Comparison of Billroth I and Billroth II reconstructions after laparoscopy-assisted distal gastrectomy: a retrospective analysis of large-scale multicenter results from Korea.
Department of Surgery, Soonchunhyang University Bucheon Hospital, 1174, Jung-dong, Wonmi-gu, Bucheon-si, Gyeonggi-do, 420-767, Korea.
Since reconstruction after laparoscopy-assisted distal gastrectomy (LADG) is performed through a small minilaparotomy window, the clinical course and complication rate are influenced by clinical technical expertise and experience. The aim of this study was to compare postoperative complications and survival rates of Billroth I and Billroth II reconstructions after LADG.
PATIENTS AND METHODS:
We retrospectively collected data from 1,259 patients who underwent LADG performed by ten surgeons at ten hospitals between April 1998 and December 2005. Patients were classified into two groups according to reconstruction method used: the Billroth I group (n=875) and the Billroth II group (n=384). Patient and tumor characteristics, operative details, and postoperative complications were analyzed.
Billroth II reconstruction was performed on obese patients (p=0.003) and patients with more advanced tumors (p<0.001). Billroth I reconstruction was performed more frequently in the lower portion of the stomach (p<0.001) and yielded shorter operating times. The postoperative complication rate was 11.4% in the Billroth I group, which was lower than that in the Billroth II group (16.9%) (p=0.011). However, the differences in the major complication rates were not statistically significant (p=0.263). Of the intra-abdominal complications, intraluminal or intraperitoneal bleeding was the most frequent complication in the Billroth I group and duodenal stump leakage was the most frequent in theBillroth II group. The postoperative mortality rate did not show a statistically significant difference.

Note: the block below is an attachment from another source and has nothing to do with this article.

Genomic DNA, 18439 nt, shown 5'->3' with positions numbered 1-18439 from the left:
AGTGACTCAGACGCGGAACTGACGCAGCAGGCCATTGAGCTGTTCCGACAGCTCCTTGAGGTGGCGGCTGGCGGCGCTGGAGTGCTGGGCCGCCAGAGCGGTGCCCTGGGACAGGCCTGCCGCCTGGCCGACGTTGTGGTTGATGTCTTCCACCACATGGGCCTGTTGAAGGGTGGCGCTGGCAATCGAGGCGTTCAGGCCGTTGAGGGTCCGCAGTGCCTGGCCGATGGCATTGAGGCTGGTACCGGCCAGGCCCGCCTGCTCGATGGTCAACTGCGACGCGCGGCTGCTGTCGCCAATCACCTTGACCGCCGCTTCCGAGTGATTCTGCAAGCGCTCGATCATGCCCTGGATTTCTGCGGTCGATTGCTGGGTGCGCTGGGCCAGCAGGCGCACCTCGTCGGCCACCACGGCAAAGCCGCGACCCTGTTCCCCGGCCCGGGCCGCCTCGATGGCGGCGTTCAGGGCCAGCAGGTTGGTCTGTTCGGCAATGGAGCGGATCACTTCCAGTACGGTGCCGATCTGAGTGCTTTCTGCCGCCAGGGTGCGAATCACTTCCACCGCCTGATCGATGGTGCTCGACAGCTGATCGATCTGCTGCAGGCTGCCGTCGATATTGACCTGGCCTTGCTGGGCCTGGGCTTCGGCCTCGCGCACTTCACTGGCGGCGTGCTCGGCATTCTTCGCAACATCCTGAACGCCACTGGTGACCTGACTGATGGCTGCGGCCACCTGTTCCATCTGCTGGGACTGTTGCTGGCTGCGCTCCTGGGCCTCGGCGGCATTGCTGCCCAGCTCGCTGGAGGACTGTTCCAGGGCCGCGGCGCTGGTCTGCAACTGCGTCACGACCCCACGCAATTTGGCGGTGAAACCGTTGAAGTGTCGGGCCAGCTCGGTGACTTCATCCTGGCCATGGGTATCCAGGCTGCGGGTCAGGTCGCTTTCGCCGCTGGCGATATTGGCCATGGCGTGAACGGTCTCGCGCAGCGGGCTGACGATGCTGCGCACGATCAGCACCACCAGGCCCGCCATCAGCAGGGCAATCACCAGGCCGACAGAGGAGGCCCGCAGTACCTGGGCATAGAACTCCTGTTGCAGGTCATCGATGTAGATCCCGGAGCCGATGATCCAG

Both Billroth I and Billroth II techniques are feasible and safe reconstruction methods after LADG for gastric cancer. To reduce major complication rates, surgeons should pay attention to bleeding in Billroth I reconstruction and stump leakage in Billroth II reconstruction.